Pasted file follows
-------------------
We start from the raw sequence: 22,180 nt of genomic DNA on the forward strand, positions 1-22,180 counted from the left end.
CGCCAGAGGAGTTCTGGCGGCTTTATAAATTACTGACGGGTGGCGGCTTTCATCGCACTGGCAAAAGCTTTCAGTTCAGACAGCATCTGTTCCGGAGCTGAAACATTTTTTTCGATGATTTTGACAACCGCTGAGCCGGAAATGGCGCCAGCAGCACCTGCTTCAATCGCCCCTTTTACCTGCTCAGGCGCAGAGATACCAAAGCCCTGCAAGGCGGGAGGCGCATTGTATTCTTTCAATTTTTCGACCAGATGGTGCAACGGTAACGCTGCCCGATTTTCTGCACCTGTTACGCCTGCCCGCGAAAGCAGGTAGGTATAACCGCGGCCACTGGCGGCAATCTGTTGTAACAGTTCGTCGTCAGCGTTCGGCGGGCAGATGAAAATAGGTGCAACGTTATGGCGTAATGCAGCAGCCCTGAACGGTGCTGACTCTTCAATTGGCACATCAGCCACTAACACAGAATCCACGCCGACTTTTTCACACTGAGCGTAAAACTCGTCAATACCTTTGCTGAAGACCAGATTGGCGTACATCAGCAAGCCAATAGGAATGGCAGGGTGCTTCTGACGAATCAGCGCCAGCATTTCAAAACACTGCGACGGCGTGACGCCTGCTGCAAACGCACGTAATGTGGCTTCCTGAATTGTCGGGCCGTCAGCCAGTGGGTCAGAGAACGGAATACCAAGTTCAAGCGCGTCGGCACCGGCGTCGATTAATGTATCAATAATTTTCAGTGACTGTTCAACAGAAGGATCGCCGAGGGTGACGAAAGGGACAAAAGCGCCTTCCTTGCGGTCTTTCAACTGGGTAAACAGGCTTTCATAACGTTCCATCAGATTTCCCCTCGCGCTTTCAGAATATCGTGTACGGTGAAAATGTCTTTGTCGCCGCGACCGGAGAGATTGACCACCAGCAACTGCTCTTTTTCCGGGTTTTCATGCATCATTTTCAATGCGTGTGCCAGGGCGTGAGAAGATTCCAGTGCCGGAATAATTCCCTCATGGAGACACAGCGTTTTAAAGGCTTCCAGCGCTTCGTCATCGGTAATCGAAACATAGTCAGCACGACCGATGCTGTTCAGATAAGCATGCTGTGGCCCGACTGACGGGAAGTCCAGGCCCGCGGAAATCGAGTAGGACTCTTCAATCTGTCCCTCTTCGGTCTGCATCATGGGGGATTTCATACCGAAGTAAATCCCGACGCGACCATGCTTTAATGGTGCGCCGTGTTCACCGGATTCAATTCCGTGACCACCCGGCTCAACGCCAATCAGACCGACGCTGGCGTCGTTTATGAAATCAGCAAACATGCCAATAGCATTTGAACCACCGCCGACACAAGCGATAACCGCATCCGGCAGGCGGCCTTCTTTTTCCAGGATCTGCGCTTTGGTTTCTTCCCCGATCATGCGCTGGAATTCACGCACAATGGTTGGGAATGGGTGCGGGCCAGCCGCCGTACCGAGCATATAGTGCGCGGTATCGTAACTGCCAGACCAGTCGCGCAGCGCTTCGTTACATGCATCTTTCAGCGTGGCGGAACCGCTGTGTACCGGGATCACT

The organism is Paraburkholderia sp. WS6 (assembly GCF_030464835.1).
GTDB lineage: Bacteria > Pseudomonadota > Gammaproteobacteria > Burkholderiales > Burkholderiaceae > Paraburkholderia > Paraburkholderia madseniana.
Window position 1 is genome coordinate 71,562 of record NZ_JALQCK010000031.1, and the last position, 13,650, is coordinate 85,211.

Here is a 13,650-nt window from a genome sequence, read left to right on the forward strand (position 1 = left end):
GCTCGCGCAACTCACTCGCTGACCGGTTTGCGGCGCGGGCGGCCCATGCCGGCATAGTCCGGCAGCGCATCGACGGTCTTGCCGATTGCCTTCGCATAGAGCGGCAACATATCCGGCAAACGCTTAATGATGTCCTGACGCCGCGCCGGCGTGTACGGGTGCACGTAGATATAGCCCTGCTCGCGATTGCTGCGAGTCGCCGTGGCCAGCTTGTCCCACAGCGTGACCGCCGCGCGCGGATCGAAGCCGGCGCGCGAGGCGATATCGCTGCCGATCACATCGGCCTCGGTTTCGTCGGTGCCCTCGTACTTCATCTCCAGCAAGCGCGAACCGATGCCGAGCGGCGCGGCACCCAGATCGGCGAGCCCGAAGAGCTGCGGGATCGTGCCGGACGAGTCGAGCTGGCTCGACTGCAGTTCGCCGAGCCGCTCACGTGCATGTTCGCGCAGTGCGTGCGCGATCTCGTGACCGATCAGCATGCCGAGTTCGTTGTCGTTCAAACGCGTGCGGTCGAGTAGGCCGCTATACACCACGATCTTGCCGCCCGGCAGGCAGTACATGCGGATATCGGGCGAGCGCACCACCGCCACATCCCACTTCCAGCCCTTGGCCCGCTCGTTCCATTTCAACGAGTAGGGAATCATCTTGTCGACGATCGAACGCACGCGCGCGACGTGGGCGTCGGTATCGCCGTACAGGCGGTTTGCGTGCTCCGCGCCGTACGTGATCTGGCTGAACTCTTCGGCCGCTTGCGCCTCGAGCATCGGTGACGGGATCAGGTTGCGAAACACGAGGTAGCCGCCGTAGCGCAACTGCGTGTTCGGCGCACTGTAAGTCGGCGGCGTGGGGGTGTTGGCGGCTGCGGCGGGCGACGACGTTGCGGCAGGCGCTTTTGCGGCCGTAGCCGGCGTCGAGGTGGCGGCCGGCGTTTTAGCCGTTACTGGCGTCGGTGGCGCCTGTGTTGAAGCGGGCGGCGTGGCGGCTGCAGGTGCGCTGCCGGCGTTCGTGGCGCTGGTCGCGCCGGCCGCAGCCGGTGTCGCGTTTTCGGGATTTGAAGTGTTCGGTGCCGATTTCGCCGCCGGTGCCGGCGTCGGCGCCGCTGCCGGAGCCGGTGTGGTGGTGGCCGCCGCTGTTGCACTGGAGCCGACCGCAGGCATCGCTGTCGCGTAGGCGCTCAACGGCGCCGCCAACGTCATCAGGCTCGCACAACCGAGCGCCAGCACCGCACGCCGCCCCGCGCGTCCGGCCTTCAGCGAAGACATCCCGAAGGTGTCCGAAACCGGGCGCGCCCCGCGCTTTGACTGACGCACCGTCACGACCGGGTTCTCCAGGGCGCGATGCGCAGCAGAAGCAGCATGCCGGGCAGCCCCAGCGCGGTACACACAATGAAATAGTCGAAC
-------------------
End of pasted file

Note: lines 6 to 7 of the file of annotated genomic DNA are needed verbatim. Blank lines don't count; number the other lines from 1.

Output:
Here is a 13,650-nt window from a genome sequence, read left to right on the forward strand (position 1 = left end):
GCTCGCGCAACTCACTCGCTGACCGGTTTGCGGCGCGGGCGGCCCATGCCGGCATAGTCCGGCAGCGCATCGACGGTCTTGCCGATTGCCTTCGCATAGAGCGGCAACATATCCGGCAAACGCTTAATGATGTCCTGACGCCGCGCCGGCGTGTACGGGTGCACGTAGATATAGCCCTGCTCGCGATTGCTGCGAGTCGCCGTGGCCAGCTTGTCCCACAGCGTGACCGCCGCGCGCGGATCGAAGCCGGCGCGCGAGGCGATATCGCTGCCGATCACATCGGCCTCGGTTTCGTCGGTGCCCTCGTACTTCATCTCCAGCAAGCGCGAACCGATGCCGAGCGGCGCGGCACCCAGATCGGCGAGCCCGAAGAGCTGCGGGATCGTGCCGGACGAGTCGAGCTGGCTCGACTGCAGTTCGCCGAGCCGCTCACGTGCATGTTCGCGCAGTGCGTGCGCGATCTCGTGACCGATCAGCATGCCGAGTTCGTTGTCGTTCAAACGCGTGCGGTCGAGTAGGCCGCTATACACCACGATCTTGCCGCCCGGCAGGCAGTACATGCGGATATCGGGCGAGCGCACCACCGCCACATCCCACTTCCAGCCCTTGGCCCGCTCGTTCCATTTCAACGAGTAGGGAATCATCTTGTCGACGATCGAACGCACGCGCGCGACGTGGGCGTCGGTATCGCCGTACAGGCGGTTTGCGTGCTCCGCGCCGTACGTGATCTGGCTGAACTCTTCGGCCGCTTGCGCCTCGAGCATCGGTGACGGGATCAGGTTGCGAAACACGAGGTAGCCGCCGTAGCGCAACTGCGTGTTCGGCGCACTGTAAGTCGGCGGCGTGGGGGTGTTGGCGGCTGCGGCGGGCGACGACGTTGCGGCAGGCGCTTTTGCGGCCGTAGCCGGCGTCGAGGTGGCGGCCGGCGTTTTAGCCGTTACTGGCGTCGGTGGCGCCTGTGTTGAAGCGGGCGGCGTGGCGGCTGCAGGTGCGCTGCCGGCGTTCGTGGCGCTGGTCGCGCCGGCCGCAGCCGGTGTCGCGTTTTCGGGATTTGAAGTGTTCGGTGCCGATTTCGCCGCCGGTGCCGGCGTCGGCGCCGCTGCCGGAGCCGGTGTGGTGGTGGCCGCCGCTGTTGCACTGGAGCCGACCGCAGGCATCGCTGTCGCGTAGGCGCTCAACGGCGCCGCCAACGTCATCAGGCTCGCACAACCGAGCGCCAGCACCGCACGCCGCCCCGCGCGTCCGGCCTTCAGCGAAGACATCCCGAAGGTGTCCGAAACCGGGCGCGCCCCGCGCTTTGACTGACGCACCGTCACGACCGGGTTCTCCAGGGCGCGATGCGCAGCAGAAGCAGCATGCCGGGCAGCCCCAGCGCGGTACACACAATGAAATAGTCGAAC